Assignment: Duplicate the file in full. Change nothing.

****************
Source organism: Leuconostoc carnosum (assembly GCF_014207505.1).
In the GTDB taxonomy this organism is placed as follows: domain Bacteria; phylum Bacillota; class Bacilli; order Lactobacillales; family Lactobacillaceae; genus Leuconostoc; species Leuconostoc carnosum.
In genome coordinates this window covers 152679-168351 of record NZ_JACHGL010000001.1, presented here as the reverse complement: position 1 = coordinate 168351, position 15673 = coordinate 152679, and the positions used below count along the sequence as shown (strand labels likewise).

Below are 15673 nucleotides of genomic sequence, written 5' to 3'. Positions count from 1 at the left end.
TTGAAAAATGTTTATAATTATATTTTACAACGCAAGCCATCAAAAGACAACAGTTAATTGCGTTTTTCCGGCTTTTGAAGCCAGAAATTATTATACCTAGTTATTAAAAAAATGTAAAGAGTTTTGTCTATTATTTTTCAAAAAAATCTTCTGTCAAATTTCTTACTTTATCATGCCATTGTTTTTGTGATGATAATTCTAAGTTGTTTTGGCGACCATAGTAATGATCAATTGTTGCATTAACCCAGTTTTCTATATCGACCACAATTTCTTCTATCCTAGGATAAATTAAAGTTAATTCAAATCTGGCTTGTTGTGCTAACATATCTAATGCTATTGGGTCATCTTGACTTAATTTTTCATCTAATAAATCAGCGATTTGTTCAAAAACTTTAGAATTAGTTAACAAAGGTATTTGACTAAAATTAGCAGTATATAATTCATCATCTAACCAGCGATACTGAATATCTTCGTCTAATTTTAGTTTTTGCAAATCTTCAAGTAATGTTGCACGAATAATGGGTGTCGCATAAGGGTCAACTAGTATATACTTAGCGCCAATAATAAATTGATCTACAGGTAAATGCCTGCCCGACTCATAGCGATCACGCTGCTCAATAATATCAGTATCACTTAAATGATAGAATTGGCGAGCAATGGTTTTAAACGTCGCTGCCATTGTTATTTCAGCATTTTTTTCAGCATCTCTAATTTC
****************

Source organism: Leuconostoc carnosum (assembly GCF_014207505.1).
In the GTDB taxonomy this organism is placed as follows: domain Bacteria; phylum Bacillota; class Bacilli; order Lactobacillales; family Lactobacillaceae; genus Leuconostoc; species Leuconostoc carnosum.
In genome coordinates this window covers 152679-168351 of record NZ_JACHGL010000001.1, presented here as the reverse complement: position 1 = coordinate 168351, position 15673 = coordinate 152679, and the positions used below count along the sequence as shown (strand labels likewise).

Below are 15673 nucleotides of genomic sequence, written 5' to 3'. Positions count from 1 at the left end.
TTGAAAAATGTTTATAATTATATTTTACAACGCAAGCCATCAAAAGACAACAGTTAATTGCGTTTTTCCGGCTTTTGAAGCCAGAAATTATTATACCTAGTTATTAAAAAAATGTAAAGAGTTTTGTCTATTATTTTTCAAAAAAATCTTCTGTCAAATTTCTTACTTTATCATGCCATTGTTTTTGTGATGATAATTCTAAGTTGTTTTGGCGACCATAGTAATGATCAATTGTTGCATTAACCCAGTTTTCTATATCGACCACAATTTCTTCTATCCTAGGATAAATTAAAGTTAATTCAAATCTGGCTTGTTGTGCTAACATATCTAATGCTATTGGGTCATCTTGACTTAATTTTTCATCTAATAAATCAGCGATTTGTTCAAAAACTTTAGAATTAGTTAACAAAGGTATTTGACTAAAATTAGCAGTATATAATTCATCATCTAACCAGCGATACTGAATATCTTCGTCTAATTTTAGTTTTTGCAAATCTTCAAGTAATGTTGCACGAATAATGGGTGTCGCATAAGGGTCAACTAGTATATACTTAGCGCCAATAATAAATTGATCTACAGGTAAATGCCTGCCCGACTCATAGCGATCACGCTGCTCAATAATATCAGTATCACTTAAATGATAGAATTGGCGAGCAATGGTTTTAAACGTCGCTGCCATTGTTATTTCAGCATTTTTTTCAGCATCTCTAATTTC